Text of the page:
Walter Becker Jon Pareles

Start Your Free Trial

Jon Pareles

(Contemporary Literary Criticism)

Download Walter Becker Study Guide

Subscribe Now

They all look alike. The casings are always bland. The sauce, however tasty, is an afterthought. What matters is what's inside, and by the time you know if it's any good, the dumpling is gone.

Steely Dan—Walter Becker and Donald Fagen—do nothing unself-consciously. So it's entirely likely that in "Glamour Profession" on their new album, Gaucho, the coke dealer chooses Szechuan dumplings as celebratory chow in an offhand metaphor for Becker and Fagen's songwriting. With Gaucho's seven songs—which, in the first few plays but not thereafter, tend to sound alike—the casings are the adult-contemporary arrangements, the sauce is the piquant solos and horn charts, and the meat—wait a minute. Is there meat in any pop song?

I think so, although one listener's meat is another's Twinkie. Sometimes popmakers know what the meat of a song is, sometimes not. My operational definition: it's the part that drives your friends crazy, because every time you hear it, you sing along. It can be, but isn't always, a hook; it can be an isolated moment (the scream in [The Rolling Stones's] "Gimme Shelter"), a gimmick (the auto ignition in [Roxy Music's] "Love Is the Drug"), a rhythm (the intro to [Talking Heads's] "Artists Only"), a quirk (Dylan's pauses in "Memphis Blues Again"), a lyric ("and this loneliness won't leave me alone"), and especially the combinations.

Steely Dan's catalogue offers all of the above, in abundance. Yet Becker and Fagen apparently disdain such easy pleasures. As far as they're concerned, their dumplings are packed with songwriterly subtleties like unusual forms, tip-of-the-iceberg lyrics, polytonality, extended melodies. Ideally, what pulls you into their songs isn't identification, but curiosity—sometimes overtly analytic, sometimes just a vague sense that something strange is going on. With each successive album, Becker and Fagen have cut down on anything that might distract from the songs themselves, banishing flash, flippancy, loose ends, and nonstructural surprises…. [The] emphasis on smoothness also has a lot to do with Becker and Fagen's continuing mission: to push pop as far as it will go.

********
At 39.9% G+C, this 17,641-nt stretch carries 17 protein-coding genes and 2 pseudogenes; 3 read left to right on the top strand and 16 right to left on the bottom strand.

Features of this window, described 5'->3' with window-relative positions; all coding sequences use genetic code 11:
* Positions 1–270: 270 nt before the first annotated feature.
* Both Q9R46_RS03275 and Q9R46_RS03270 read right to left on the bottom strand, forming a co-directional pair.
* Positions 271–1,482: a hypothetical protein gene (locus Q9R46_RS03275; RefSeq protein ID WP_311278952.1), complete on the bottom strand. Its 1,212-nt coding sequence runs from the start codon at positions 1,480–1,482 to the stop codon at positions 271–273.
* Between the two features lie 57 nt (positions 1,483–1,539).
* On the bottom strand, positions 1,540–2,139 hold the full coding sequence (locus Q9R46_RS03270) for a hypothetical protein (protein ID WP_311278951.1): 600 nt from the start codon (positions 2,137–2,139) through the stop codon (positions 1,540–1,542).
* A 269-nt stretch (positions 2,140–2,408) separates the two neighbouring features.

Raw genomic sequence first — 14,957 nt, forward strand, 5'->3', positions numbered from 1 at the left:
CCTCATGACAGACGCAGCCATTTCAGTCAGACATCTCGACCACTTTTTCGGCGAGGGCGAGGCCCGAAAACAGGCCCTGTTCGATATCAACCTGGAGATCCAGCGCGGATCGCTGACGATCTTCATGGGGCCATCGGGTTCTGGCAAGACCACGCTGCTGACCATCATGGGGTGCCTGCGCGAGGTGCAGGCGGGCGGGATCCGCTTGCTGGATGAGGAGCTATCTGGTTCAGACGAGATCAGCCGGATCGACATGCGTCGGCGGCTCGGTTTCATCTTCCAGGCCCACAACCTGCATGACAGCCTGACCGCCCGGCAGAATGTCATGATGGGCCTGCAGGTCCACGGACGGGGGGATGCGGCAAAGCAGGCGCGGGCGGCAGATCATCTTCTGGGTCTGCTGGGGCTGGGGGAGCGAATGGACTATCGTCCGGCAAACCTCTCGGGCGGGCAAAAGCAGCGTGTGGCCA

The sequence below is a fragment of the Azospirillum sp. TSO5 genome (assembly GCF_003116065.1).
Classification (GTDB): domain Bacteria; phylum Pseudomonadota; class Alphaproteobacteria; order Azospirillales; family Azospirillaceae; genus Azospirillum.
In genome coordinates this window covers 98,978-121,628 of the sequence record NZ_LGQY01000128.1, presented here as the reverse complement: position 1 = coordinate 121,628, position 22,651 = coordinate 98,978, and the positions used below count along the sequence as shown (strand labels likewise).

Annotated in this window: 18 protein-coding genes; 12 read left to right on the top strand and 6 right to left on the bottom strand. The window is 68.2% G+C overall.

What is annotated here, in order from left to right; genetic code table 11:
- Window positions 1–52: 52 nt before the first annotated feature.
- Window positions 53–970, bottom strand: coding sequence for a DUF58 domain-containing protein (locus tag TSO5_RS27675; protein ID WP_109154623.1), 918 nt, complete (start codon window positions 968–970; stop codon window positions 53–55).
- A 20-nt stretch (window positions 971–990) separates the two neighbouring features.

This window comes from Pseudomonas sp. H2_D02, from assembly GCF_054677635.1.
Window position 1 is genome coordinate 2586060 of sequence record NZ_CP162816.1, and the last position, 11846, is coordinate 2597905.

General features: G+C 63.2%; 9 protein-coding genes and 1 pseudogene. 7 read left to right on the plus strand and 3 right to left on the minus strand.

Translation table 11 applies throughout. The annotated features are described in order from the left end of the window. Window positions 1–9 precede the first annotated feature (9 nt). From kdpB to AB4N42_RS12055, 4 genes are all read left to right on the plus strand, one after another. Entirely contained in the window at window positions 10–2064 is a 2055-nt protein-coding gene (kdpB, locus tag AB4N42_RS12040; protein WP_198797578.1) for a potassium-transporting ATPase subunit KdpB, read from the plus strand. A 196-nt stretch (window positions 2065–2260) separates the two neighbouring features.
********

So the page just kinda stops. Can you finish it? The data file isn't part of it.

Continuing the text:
Not to destroy it, or even undermine it. Gaucho includes some of the oddest, densest Steely Dan songs yet….

The real break with the rest of Steely Dan's repertoire is in the lyrics. The irony is muted (but still there, as "Living hard will take its toll" is undercut by the rest of "Glamour Profession"), the humor damped down, but there's a perverse optimism. On their last few albums, the songs have been about outsiders—trapped, exiled, about to get stomped—while on "Gaucho," the outsiders have the upper hand as the normals grumble. The coke dealer, the gaucho, the rival, the 19-year-old, and the guru (in "Time Out of Mind") are all smiling and jolly, while the narrators of "My Rival," "Babylon Sisters," "Gaucho," and "Hey Nineteen" contemplate existential crises. Maybe Becker and Fagen are telling themselves that they can vacate the middle of the road—they don't have to crawl like vipers through suburban streets, they can buy the ranch (house). Gaucho is as subtle as they'll ever have to be.

Jon Pareles, "Steely Dan's Szechuan Dumplings" (reprinted by permission of The Village Voice and the author; copyright © News Group Publications, Inc., 1980), in The Village Voice, Vol. XXV, No. 49, December 3-9, 1980, p. 85.